How many people living in private residential communities that are affiliated with a private country club are actually members of that Club?
I live in a homeowners’ association in western Broward County. Inside that community is a well-known private country club that boasts an 18-hole golf course, tennis facilities, a pool and a clubhouse with wonderful dining. You would think that most people living in the community would partake of some or all of these activities especially given the proximity and the quality. However, several years ago our board discovered that the vast majority of the owners living in the community did not belong to the Club.
Not surprisingly, many private clubs, especially golf clubs, are suffering these days. Older equity members are dying or leaving the area. It has become much harder to entice new people to buy into an equity membership to support the private nature of these clubs. Some previously private clubs have gone public in order to stay alive and in some instances clubs have gone bankrupt and the golf course property was sold off to developers.
What do many clubs do in these circumstances. They look first to the people living in the community for support. It makes sense as there is a symbiotic relationship between a thriving club and the neighborhood surrounding it. In my own community, the membership decided to amend our governing documents to require a minimum social club membership to support our Club. Such a membership is less than $500.00 per year and the hope was that once owners got a taste of the Club they would consider becoming even more involved as either golf or tennis members but the ultimate decision would be left up to them.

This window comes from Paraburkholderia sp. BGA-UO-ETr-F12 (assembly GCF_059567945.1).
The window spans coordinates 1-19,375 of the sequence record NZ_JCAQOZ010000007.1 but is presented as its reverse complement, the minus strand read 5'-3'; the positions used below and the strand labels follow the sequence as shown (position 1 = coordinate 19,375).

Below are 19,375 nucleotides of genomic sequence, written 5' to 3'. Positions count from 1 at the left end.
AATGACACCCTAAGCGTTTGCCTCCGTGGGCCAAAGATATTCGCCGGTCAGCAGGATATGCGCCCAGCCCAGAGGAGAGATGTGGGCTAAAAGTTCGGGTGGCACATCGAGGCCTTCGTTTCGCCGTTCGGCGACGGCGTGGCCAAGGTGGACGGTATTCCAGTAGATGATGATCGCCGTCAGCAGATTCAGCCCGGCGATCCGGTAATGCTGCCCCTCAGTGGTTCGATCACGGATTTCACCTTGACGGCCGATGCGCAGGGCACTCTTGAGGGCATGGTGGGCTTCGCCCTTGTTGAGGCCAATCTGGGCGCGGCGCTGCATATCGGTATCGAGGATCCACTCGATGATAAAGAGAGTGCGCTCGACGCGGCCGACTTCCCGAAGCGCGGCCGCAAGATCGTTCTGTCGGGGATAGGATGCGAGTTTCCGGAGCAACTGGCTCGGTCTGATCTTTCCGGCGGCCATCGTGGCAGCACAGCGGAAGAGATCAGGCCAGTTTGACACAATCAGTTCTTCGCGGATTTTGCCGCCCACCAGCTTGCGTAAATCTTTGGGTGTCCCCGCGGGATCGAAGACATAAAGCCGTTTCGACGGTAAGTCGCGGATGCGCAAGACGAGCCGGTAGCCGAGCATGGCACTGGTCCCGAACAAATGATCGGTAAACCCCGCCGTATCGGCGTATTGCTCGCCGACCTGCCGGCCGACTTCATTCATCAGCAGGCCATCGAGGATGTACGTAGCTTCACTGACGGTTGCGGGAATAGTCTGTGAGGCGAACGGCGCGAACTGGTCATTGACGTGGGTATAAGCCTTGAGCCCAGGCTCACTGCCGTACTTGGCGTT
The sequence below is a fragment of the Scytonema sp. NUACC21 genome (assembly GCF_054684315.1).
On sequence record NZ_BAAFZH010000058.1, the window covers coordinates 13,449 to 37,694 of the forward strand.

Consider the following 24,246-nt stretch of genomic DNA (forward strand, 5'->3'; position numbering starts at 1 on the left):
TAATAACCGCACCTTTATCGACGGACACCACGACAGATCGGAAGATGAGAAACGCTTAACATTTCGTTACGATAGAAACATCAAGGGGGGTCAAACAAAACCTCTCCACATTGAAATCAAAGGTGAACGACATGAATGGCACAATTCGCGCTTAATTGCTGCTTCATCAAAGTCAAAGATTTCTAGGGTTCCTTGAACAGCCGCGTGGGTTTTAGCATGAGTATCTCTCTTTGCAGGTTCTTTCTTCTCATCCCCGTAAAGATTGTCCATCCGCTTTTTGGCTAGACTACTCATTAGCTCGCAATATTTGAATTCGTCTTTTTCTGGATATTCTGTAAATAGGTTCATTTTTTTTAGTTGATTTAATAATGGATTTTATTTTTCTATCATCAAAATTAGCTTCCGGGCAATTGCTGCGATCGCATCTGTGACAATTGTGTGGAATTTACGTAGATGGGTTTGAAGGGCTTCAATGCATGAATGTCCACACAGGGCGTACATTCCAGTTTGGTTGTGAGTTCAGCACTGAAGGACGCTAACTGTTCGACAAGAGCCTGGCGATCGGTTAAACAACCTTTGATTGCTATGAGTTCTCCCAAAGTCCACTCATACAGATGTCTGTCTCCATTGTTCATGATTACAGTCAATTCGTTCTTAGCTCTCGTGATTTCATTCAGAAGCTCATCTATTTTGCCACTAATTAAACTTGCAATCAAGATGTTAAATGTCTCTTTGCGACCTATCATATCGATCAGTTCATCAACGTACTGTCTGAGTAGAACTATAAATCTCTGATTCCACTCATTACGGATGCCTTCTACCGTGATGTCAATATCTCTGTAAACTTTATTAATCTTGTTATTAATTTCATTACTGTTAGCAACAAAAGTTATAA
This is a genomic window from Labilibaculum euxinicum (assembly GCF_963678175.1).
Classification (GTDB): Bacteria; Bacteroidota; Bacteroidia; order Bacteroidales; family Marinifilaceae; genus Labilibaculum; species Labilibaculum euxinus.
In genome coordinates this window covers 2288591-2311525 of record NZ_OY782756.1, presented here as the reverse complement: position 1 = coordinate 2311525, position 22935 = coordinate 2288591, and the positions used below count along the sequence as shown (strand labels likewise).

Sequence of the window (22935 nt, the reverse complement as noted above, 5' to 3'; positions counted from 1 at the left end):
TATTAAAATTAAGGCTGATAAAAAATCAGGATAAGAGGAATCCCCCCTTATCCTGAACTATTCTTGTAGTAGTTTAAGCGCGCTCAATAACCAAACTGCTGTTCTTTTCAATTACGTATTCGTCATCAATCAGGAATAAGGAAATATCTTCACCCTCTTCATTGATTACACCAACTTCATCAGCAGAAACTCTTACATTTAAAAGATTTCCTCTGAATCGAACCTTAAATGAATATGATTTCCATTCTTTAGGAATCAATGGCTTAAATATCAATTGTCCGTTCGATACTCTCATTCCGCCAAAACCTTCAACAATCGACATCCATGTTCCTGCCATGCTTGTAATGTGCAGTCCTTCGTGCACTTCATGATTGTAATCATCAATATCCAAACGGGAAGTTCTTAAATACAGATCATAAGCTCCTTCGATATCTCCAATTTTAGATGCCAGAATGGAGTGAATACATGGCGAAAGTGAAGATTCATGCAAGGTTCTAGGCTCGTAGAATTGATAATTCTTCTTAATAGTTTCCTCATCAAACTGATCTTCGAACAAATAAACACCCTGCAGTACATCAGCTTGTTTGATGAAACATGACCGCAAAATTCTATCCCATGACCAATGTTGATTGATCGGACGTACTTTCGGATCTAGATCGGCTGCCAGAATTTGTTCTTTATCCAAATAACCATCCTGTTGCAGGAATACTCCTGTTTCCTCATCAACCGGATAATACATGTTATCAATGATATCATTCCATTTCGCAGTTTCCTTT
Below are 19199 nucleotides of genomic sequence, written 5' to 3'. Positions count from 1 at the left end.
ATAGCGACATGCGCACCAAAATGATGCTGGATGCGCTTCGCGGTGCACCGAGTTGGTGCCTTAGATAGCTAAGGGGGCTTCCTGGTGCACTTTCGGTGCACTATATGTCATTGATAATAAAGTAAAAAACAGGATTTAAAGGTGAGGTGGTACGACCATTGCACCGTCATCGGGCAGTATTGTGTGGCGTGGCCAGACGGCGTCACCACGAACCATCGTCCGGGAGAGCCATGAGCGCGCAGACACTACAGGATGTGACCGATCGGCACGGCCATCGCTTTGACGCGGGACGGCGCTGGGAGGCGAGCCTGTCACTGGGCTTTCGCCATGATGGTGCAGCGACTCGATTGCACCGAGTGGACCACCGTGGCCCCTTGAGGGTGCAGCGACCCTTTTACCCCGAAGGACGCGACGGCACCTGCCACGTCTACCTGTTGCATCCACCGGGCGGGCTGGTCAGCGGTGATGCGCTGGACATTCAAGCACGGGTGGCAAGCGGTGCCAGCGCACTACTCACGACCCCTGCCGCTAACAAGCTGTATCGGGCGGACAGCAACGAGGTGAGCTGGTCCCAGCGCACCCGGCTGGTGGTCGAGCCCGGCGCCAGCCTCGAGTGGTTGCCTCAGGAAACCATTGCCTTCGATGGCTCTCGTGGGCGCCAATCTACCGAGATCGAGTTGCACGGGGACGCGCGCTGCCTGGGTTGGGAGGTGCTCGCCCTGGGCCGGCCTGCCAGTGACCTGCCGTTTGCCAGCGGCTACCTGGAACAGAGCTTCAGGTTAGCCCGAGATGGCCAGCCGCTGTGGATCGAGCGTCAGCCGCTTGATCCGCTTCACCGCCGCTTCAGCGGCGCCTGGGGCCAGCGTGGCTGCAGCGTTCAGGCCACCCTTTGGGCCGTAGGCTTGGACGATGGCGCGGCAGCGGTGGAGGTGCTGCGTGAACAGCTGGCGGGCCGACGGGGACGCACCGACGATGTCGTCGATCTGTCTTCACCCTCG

Other communities have taken things a step further and amended their documents to require mandatory golf club memberships, some costing as much as $25,000 and up for buy-in. The question at that point is does such an amendment change the overall scheme of the community and does it constitute an unreasonable restraint on alienation. At least three trial court decisions have held that such amendments are improper and those cases are being appealed.
How far should a community go to support the private club nestled within its walls?
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